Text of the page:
JV: I would say no. I’m definitely a capitalist, I was an econ major and I have no problem with making money, but I made a pact with myself very early on that I was only going to release music that was true to the voices and harmonic things I heard inside of me—that were honestly inside me—and I have never broken that pact. We just pulled two new songs from Emerald City because I didn’t feel they were exactly what I wanted to have on a record. Maybe I’m too stubborn or not capable of it, but I don’t think…part of the equation for me: this is a low stakes game, making indie music. Relative to the world, with the people I grew up with and where they are now and how much money they make. The money in indie music is a low stakes game from a financial perspective. So the one thing you can have as an indie artist is credibility, and when you burn your credibility, you are done, man. You can not recover from that. These years I have been true to myself, that’s all I have.

DS: Do you think Spoon burned their indie credibility for allowing their music to be used in commercials and by making more studio-oriented albums? They are one of my favorite bands, but they have come a long way from A Series of Sneaks and Girls Can Tell.

JV: They have, but no, I don’t think they’ve lost their credibility at all. I know those guys so well, and Brit and Jim are doing exactly the music they want to do. Brit owns his own studio, and they completely control their means of production, and they are very insulated by being on Merge, and I think their new album—and I bought Telephono when it came out—is as good as anything they have done.

DS: Do you think letting your music be used on commercials does not bring the credibility problem it once did? That used to be the line of demarcation–the whole Sting thing–that if you did commercials you sold out.

JV: Five years ago I would have said that it would have bothered me. It doesn’t bother me anymore. The thing is that bands have shrinking options for revenue streams, and sync deals and licensing, it’s like, man, you better be open to that idea. I remember when Spike Lee said, ‘Yeah, I did these Nike commercials, but it allowed me to do these other films that I wanted to make,’ and in some ways there is an article that Of Montreal and Spoon and other bands that have done sync deals have actually insulated themselves further from the difficulties of being a successful independent band, because they have had some income come in that have allowed them to stay put on labels where they are not being pushed around by anyone.
The ultimate problem—sort of like the only philosophical problem is suicide—the only philosophical problem is whether to be assigned to a major label because you are then going to have so much editorial input that it is probably going to really hurt what you are doing.

DS: Do you believe the only philosophical question is whether to commit suicide?

JV: Absolutely. I think the rest is internal chatter and if I logged and tried to counter the internal chatter I have inside my own brain there is no way I could match that.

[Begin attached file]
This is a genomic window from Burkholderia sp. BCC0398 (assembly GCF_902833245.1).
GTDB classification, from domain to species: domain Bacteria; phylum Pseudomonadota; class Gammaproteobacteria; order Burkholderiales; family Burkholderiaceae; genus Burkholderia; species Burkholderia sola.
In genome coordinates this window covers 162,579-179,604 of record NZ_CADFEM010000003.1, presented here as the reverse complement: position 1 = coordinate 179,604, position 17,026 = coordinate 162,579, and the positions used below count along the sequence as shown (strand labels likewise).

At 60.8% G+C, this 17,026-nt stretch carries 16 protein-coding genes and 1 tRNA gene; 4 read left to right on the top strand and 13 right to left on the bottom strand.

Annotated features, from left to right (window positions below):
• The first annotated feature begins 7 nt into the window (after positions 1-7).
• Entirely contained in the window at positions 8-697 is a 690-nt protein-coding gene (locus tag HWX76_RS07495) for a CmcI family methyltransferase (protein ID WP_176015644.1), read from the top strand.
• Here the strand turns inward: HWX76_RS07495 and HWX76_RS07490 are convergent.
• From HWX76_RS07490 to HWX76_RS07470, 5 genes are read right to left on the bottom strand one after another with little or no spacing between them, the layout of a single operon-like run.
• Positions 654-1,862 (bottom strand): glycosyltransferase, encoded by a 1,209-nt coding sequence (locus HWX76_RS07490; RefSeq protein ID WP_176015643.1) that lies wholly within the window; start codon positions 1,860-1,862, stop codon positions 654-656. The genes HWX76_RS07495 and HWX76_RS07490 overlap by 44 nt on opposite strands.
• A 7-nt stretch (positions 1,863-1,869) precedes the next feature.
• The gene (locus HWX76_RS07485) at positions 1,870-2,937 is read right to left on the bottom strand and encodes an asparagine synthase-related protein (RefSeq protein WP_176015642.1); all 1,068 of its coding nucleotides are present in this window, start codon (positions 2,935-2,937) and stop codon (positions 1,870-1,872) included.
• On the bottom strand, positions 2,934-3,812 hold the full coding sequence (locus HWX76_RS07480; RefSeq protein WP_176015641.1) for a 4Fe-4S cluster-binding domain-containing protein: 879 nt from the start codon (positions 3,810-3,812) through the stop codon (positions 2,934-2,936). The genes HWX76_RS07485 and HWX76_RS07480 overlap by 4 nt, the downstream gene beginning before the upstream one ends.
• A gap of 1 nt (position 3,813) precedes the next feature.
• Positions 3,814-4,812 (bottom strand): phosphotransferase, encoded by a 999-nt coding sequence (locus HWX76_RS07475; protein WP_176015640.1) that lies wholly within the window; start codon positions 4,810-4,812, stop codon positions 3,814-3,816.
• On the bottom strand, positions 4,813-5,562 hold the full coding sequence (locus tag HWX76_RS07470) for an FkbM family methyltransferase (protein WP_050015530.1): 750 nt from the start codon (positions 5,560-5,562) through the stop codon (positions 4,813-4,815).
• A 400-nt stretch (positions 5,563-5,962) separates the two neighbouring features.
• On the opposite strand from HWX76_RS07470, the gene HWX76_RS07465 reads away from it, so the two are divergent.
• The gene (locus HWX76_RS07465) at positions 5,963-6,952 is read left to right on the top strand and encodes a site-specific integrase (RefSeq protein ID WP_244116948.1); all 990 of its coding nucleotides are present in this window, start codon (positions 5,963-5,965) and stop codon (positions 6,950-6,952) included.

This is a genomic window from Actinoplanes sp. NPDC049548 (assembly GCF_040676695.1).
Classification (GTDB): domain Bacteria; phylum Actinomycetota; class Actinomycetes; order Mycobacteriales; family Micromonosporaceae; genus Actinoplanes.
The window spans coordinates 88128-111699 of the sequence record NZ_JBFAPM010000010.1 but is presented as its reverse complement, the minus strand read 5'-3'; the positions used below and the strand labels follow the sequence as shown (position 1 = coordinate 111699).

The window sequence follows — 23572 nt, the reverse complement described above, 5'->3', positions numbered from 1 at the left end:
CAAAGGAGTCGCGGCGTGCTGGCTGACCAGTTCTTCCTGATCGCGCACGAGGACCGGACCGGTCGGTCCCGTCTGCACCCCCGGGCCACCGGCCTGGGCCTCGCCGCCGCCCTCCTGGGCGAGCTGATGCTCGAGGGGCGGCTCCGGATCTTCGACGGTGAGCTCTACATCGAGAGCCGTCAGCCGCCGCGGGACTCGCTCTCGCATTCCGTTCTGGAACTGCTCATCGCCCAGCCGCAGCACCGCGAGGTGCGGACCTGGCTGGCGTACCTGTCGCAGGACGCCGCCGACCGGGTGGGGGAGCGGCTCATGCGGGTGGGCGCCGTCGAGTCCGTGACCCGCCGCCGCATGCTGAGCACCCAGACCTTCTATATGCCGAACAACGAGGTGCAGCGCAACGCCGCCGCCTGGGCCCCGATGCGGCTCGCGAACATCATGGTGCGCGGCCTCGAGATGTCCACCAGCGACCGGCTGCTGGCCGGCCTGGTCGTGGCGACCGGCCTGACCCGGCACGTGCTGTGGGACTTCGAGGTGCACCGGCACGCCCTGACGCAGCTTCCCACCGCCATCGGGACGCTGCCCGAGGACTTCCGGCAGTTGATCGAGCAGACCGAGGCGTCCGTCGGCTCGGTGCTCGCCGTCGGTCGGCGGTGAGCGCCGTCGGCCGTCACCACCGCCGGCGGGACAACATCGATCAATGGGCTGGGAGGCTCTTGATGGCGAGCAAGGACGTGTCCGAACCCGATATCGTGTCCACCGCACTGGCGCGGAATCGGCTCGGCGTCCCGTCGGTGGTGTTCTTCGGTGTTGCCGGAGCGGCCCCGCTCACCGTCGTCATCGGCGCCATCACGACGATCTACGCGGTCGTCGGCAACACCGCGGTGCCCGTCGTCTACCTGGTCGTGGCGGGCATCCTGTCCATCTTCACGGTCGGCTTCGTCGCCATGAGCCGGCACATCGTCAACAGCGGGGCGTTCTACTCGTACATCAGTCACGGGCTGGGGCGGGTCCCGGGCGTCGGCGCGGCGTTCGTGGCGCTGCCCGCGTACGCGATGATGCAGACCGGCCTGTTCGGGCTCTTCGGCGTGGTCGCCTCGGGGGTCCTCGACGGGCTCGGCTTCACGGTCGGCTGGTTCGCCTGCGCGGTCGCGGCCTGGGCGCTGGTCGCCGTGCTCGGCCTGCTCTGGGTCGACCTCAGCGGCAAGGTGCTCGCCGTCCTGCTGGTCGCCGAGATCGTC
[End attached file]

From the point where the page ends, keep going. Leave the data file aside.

DS: When you see artists like Pete Doherty or Amy Winehouse out on suicidal binges of drug use, what do you think as a musician? What do you get from what you see them go through in their personal lives and their music?

JV: The thing for me is they are profound iconic figures for me, and I don’t even know their music. I don’t know Winehouse or Doherty’s music, I just know that they are acting a very crucial, mythic part in our culture, and they might be doing it unknowingly.

DS: Glorification of drugs? The rock lifestyle?

JV: More like an out-of-control Id, completely unregulated personal relationships to the world in general. It’s not just drugs, it’s everything. It’s arguing and scratching people’s faces and driving on the wrong side of the road. Those are just the infractions that land them in jail. I think it might be unknowing, but in some ways they are beautiful figures for going that far off the deep end.

DS: As tragic figures?

JV: Yeah, as totally tragic figures. I appreciate that. I take no pleasure in saying that, but I also believe they are important. The figures that go outside—let’s say GG Allin or Penderetsky in the world of classical music—people who are so far outside of the normal boundaries of behavior and communication, it in some way enlarges the size of your landscape, and it’s beautiful. I know it sounds weird to say that, but it is.

DS: They are examples, as well. I recently covered for Wikinews the Iranian President speaking at Columbia and a student named Matt Glick told me that he supported the Iranian President speaking so that he could protest him, that if we don’t give a platform and voice for people, how can we say that they are wrong? I think it’s almost the same thing; they are beautiful as examples of how living a certain way can destroy you, and to look at them and say, “Don’t be that.”